No Snow… but Lots of Turkey

This article was published in the Escape Artist Weekly Newsletter on November 29, 2017. If you would like to subscribe to the newsletter, please click here.

Some of my most vivid childhood memories took place over Thanksgiving at my grandfather’s hunting cabin in upstate New York.  Pre-winter, yet the crisp air always had a defining chill, and if we were lucky, a thin dusting of snow covered the frozen ground.

No Snow... but Lots of Turkey

On the road to Grandpa’s, November 2014

My cousins and I would bundle up in heavy flannel jackets and thick scarves and run around the barren woods, playing some game we just invented while our parents prepared the big turkey feast.

As we got older, not much changed except for our added participation in the cooking and preparation.  The holiday tradition still lives on.  Every year, no matter how hectic our current situation may be, the cousins always look forward to catching up on our recent adventures, while sitting around the outdoor fire pit cooking s’mores.

No Snow... but Lots of Turkey

Candid video of my cousin trying to teach me how to use my Go-Pro (plus a guest appearance of my pug).

This year, however, my presence was pardoned.  In lieu of a winter jacket and snow flurries, I opted for shorts and tropical palm trees in Belize.

Island living is quirky, as you may recall from last week’s article.  Well, this Thanksgiving it got a whole lot quirkier.  It was my first Thanksgiving on Ambergris Caye, and thanks to the large American expat population, this U.S. holiday is recognized among many stores, bars, and restaurants.  What I realized is that because of this recognition, I was off the hook from cooking… and after hearing about Dan Wilhelm’s National-Lampoon-style Thanksgiving in Portugal, I am thankful that I was able to avoid a (would’ve been) mess.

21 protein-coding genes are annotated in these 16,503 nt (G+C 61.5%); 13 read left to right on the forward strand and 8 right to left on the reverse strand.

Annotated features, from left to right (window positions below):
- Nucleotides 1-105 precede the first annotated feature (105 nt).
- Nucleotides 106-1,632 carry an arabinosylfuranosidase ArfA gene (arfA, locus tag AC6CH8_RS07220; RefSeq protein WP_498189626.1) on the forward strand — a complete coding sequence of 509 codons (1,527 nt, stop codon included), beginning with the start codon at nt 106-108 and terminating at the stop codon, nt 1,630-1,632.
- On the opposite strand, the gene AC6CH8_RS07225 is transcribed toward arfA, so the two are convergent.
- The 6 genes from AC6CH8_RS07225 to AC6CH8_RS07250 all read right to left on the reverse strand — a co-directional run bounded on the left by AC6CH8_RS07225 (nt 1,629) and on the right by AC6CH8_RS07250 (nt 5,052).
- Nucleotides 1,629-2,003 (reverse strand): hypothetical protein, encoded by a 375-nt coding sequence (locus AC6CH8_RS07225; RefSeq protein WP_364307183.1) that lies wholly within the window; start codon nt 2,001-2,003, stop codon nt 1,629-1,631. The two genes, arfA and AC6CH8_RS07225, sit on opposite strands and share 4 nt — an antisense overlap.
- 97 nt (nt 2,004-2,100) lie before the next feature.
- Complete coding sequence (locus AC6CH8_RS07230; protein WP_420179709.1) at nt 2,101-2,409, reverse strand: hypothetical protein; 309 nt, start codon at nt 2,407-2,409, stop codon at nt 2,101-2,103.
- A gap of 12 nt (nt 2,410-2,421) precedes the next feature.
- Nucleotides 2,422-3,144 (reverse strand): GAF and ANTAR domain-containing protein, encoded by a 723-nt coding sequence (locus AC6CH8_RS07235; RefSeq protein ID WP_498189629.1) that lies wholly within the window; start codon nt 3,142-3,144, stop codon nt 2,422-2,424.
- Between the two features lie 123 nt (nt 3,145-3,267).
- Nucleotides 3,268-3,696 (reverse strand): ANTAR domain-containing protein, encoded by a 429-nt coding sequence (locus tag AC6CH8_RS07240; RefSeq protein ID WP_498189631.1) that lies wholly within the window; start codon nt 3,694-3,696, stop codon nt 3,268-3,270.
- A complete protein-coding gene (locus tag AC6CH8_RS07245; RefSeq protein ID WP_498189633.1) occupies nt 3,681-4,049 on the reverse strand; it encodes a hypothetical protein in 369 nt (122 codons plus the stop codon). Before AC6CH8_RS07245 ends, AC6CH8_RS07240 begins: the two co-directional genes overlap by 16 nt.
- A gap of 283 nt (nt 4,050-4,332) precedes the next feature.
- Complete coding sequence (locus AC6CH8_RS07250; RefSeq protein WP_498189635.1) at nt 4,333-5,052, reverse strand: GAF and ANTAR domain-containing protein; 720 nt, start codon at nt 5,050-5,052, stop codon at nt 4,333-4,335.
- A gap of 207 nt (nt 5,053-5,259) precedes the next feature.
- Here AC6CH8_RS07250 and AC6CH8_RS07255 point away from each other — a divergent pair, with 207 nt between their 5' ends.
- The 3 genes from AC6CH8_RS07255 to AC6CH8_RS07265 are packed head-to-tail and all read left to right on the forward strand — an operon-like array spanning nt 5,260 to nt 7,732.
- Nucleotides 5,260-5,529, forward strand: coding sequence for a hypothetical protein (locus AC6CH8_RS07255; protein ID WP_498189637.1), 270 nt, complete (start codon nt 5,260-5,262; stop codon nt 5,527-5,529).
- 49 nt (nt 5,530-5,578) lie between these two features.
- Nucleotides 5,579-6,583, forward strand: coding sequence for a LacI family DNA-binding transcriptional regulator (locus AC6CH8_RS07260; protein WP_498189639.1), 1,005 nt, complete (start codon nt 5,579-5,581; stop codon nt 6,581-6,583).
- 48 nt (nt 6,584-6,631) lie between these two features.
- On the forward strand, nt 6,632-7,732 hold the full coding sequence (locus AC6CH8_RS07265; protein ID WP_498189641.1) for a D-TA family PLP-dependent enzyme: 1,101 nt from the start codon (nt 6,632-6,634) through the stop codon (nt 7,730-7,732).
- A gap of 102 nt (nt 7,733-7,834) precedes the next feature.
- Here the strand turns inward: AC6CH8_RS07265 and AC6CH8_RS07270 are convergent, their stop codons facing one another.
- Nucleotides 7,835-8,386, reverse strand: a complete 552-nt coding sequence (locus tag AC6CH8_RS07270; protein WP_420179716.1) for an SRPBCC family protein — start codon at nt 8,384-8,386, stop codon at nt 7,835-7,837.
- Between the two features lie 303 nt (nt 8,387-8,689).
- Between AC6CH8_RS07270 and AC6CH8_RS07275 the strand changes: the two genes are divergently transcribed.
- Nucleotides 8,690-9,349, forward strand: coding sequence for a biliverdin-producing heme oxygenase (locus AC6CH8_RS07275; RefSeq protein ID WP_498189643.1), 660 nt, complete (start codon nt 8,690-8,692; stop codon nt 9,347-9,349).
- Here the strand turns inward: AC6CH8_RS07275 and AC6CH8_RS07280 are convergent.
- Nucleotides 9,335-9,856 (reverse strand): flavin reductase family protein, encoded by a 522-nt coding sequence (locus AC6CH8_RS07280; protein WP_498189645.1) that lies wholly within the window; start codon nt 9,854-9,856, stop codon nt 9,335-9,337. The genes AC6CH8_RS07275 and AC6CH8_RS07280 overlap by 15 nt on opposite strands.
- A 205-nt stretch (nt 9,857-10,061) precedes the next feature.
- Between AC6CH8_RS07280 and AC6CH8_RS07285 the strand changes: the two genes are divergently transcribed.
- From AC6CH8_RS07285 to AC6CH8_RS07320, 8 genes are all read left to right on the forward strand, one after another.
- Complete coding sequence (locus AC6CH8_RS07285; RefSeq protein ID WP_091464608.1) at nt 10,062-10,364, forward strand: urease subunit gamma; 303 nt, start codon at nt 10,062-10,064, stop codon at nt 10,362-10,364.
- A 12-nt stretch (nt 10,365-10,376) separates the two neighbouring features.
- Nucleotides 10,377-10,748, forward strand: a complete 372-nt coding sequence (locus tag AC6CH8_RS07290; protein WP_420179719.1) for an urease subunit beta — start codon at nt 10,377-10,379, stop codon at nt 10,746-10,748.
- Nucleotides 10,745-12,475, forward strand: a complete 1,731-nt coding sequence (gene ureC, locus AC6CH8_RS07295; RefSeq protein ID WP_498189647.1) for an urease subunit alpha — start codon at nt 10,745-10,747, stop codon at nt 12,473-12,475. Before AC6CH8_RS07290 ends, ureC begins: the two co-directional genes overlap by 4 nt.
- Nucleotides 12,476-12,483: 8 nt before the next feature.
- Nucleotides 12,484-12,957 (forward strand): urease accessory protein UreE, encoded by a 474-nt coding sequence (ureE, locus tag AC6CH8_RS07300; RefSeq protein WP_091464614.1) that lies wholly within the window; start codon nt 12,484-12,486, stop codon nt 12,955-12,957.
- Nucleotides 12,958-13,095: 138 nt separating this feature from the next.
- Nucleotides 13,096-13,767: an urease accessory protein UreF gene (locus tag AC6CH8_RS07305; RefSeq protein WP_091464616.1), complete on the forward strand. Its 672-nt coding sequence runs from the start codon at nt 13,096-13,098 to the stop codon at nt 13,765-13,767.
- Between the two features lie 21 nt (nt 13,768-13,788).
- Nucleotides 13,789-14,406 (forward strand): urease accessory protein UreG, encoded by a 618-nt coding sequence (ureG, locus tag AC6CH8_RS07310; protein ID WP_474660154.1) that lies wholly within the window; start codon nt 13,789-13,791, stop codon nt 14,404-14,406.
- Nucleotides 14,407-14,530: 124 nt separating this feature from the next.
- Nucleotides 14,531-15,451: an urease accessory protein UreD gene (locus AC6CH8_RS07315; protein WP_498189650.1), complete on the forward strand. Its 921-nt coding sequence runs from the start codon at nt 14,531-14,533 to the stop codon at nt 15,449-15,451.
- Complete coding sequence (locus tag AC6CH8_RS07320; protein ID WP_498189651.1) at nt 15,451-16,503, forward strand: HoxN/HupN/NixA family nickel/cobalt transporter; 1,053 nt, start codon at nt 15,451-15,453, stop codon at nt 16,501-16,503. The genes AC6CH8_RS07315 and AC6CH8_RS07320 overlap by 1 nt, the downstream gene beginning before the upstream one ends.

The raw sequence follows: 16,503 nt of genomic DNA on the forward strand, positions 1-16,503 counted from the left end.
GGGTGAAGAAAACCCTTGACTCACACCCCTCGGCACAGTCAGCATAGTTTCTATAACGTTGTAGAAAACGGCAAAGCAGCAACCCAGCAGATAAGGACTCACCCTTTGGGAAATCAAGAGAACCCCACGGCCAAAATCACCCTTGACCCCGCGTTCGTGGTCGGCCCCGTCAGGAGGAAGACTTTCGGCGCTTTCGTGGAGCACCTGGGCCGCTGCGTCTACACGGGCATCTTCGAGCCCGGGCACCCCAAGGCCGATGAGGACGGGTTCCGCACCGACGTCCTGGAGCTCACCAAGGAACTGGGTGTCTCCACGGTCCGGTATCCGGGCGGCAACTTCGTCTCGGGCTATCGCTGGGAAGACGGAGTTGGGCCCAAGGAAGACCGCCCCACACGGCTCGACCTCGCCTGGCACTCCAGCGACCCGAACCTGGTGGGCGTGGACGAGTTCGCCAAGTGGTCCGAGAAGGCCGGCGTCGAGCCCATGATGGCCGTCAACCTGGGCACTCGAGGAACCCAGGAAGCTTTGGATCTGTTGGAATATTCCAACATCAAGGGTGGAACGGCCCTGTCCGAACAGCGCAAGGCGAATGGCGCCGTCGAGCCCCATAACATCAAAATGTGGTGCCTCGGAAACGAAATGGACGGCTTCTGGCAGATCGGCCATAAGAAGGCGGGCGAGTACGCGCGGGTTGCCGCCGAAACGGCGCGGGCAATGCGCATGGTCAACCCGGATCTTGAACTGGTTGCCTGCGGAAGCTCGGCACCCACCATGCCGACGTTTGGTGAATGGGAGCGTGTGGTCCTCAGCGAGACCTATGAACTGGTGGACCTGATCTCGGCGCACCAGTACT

My colleague, Betsy, and I toyed around with the idea of hosting a traditional dinner for our Belizean co-workers to experience, but the reality is that the scavenger hunt we call grocery shopping didn’t entice either of us.  So, we took it to the streets.

We were looking for a post-work dinner.  Being in the tourism industry, holidays are smack dab in the middle of our peak season, so we weren’t planning to go into a turkey coma mid-workday.

But get this.  On the island, “Turkey Dinner” is not actually a dinner, but instead a lunch.  So, when I called around asking different restaurants if they were serving a Thanksgiving dinner, they said yes.  I asked what time, and they said it would be hosted around 12-3pm, at lunchtime.  But when asked if they had “Turkey Dinner served at dinnertime,” most places said no turkey, and instead they had a special lobster dinner for Thanksgiving dinner.

We then called Maria, a delicious lunch chef, but her Thanksgiving lunch (really a lunch) was going to be on Friday, not Thursday.  Huh?

Wow, that was confusing.  So “Turkey Dinner” = turkey lunch.  And “Thanksgiving Dinner” = lobster dinner.

Betsy and I were craving turkey, so we decided to risk the tryptophan-induced sleepiness and go for a turkey dinner, i.e. a midday lunch.

After doing some research, we ended up at El Divino, an island hot spot well-known for its incredible ceviche and steak.  They were hosting a turkey dinner buffet (remember, that means lunch) which was highly-recommended by many.  Along with a handful of other U.S. (plus a Brit) expats and tourists, we enjoyed a full buffet of juicy turkey (even the white meat was juicy, yummm!), mashed potatoes, stuffing, green beans, cranberry, bread, pumpkin pie, etc. – exactly what you’d expect on your dining room table.  Thank goodness we both strategically skipped breakfast that morning because the authentic, homemade taste had us up for a few rounds…

No Snow... but Lots of Turkey

Betsy at Thanksgiving Dinner at El Divino.

And after a couple of full plates, what came next was exactly what you’d expect…

A wave of tiredness.